On a T4 the taper and acceleration of exhaust gasses happens more in the turbine housing and in a more orderly manner.

This is a guess.
Old 11-02-2010, 06:38 AM
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Crotchety Old Bastard
 
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It is not complicated but rather a simple matter of economy of scale. A high output engine blows a lot more air than a lower output engine therefore needs more room to do it while maintaining similar characteristics of flow and velocity.
Your 500+WHP engine can well utilize the T4 flange and larger piping in order to flow well on the top end.
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'78 911SC Widebody, 930 engine, 915 Tranny, K27, SC Cams, RL8 Headers & GT3 Muffler. 350whp @ 0.75bar
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Old 11-02-2010, 07:27 AM
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I was just over on the Honda Tech forums, and they were saying that these new ceramic ball bearing turbos (such as the AMS 850, aka Precision HP6262) are actually considered air cooled, since the water inlet and outlet have been removed. Here's a quote from Precision:

Quote:
"Precision Turbo Dual Ceramic Ball Bearing Turbocharger
These units feature an air-cooled, ball bearing center housing rotating assembly. Dual, angular contact ceramic ball bearings are utilized for maximum durability and an increased thrust load. These units require the use of a 1/8” NPT to -4 AN male fitting on the oil feed side, which can be purchased separately from Precision Turbo (PFT047-3039). At this time, we do not feel it is necessary to use an external oil feed restrictor fitting. At the minimum, we recommend the use of a -10AN oil drain flange/line. This flange can be purchased separately from Precision Turbo (PTP074-2008). Water cooling is not required on these units.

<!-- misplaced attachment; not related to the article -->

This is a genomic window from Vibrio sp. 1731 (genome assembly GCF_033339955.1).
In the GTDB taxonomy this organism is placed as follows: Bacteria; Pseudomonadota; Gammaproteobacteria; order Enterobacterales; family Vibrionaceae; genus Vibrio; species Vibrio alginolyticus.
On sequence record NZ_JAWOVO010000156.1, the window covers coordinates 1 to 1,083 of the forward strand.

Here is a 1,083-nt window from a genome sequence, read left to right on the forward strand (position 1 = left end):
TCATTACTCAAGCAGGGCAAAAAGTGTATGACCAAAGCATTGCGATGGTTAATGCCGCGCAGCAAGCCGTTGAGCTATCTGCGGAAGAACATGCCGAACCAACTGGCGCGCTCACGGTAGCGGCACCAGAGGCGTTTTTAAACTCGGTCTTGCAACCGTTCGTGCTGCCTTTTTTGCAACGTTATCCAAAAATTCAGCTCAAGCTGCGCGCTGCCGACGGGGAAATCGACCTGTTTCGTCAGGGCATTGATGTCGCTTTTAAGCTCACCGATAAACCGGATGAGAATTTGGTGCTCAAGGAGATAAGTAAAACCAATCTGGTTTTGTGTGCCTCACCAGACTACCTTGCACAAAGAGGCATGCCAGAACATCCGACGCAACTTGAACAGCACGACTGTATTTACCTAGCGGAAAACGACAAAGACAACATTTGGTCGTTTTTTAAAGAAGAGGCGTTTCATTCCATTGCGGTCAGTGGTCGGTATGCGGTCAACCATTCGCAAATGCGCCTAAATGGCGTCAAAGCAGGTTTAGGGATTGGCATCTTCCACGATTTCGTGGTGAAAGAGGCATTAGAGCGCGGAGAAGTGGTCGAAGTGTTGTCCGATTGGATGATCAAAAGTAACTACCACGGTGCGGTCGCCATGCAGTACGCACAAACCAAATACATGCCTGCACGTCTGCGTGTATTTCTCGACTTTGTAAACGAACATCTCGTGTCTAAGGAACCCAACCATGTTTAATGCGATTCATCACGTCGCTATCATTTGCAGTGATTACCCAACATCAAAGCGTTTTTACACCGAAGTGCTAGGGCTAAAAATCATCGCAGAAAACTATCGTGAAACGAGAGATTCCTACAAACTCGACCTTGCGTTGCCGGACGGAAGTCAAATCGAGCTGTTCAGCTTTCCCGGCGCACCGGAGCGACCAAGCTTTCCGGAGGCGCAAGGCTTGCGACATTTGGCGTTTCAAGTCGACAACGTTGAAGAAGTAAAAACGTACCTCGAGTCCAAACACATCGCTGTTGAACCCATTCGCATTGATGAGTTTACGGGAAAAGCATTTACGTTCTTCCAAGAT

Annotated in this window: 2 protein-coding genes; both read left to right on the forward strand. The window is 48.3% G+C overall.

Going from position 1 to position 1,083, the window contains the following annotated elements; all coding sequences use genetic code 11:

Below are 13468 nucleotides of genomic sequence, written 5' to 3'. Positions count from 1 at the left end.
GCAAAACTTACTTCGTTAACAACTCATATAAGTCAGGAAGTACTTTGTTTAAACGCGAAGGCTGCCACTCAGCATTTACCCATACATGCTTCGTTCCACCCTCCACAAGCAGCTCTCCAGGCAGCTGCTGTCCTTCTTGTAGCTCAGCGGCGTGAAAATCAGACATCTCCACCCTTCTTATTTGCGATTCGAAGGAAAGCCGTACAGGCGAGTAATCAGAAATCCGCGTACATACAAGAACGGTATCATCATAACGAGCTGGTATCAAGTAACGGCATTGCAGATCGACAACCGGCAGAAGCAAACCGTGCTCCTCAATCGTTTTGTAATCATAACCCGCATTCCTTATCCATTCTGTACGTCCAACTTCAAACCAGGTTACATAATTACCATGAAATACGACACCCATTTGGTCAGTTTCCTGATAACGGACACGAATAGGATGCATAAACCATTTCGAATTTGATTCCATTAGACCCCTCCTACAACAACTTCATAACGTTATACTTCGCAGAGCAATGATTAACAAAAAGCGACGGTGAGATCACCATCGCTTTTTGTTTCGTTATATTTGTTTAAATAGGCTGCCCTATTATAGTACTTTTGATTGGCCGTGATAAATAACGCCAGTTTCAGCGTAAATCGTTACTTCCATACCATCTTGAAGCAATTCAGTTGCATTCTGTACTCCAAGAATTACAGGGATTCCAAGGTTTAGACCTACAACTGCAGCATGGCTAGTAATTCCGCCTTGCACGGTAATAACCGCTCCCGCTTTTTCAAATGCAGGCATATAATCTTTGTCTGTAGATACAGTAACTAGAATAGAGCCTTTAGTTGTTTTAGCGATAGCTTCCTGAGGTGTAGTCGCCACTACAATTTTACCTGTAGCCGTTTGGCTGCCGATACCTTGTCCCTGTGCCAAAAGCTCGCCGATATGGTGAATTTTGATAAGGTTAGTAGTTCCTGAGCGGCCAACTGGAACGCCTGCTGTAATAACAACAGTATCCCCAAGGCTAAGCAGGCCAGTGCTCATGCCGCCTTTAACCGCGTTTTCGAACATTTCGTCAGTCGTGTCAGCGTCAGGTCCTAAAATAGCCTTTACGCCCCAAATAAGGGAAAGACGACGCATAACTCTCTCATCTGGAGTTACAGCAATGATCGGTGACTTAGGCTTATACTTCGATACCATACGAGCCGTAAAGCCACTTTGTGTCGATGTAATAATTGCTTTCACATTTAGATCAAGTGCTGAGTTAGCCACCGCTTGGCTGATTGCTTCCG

***This unit has been sealed for quality purposes. Do not remove the factory oil feed restrictor fitting, or damage may result***
I've never heard of an "air cooled turbo". Does this suggest that the turbo should see forced air? Or that an air duct to the turbo needs to be fab'd?
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Old 11-02-2010, 07:55 AM
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Quote:
Originally Posted by Frank@AMS View Post
The T3 vs. T4 debate has been going on for a long time. You have to understand that you're working with 6 cylinders that produce a lot of exhaust flow. Utilizing the .68 T4 hot side, you would see almost no difference from a T3 housing in spool time. You would however see considerable gains in the upper RPM range. Also, with the new technology being incorporated, you are able to see improved spool time a bigger HP numbers. Billet compressor wheels are not only lighter, which helps quicken spool time, but they also have superior aerodynamic profiles that compress more air efficiently: less heat = more power. Ceramic ball-bearing center sections are more durable, have less friction, and donít require coolant unlike the original traditional ball-bearing units.
Hey Frank,

What turbo was installed on Tony's car when he was running the single turbo setup? In talking to Precision it sounds like there is a whopping $600 difference between the journal and ball bearing version of the 850R. Is there $600 worth of difference? When do you think full boost would be achieved on carrera cams with ball bearings versus journal bearings?

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Old 11-02-2010, 11:43 AM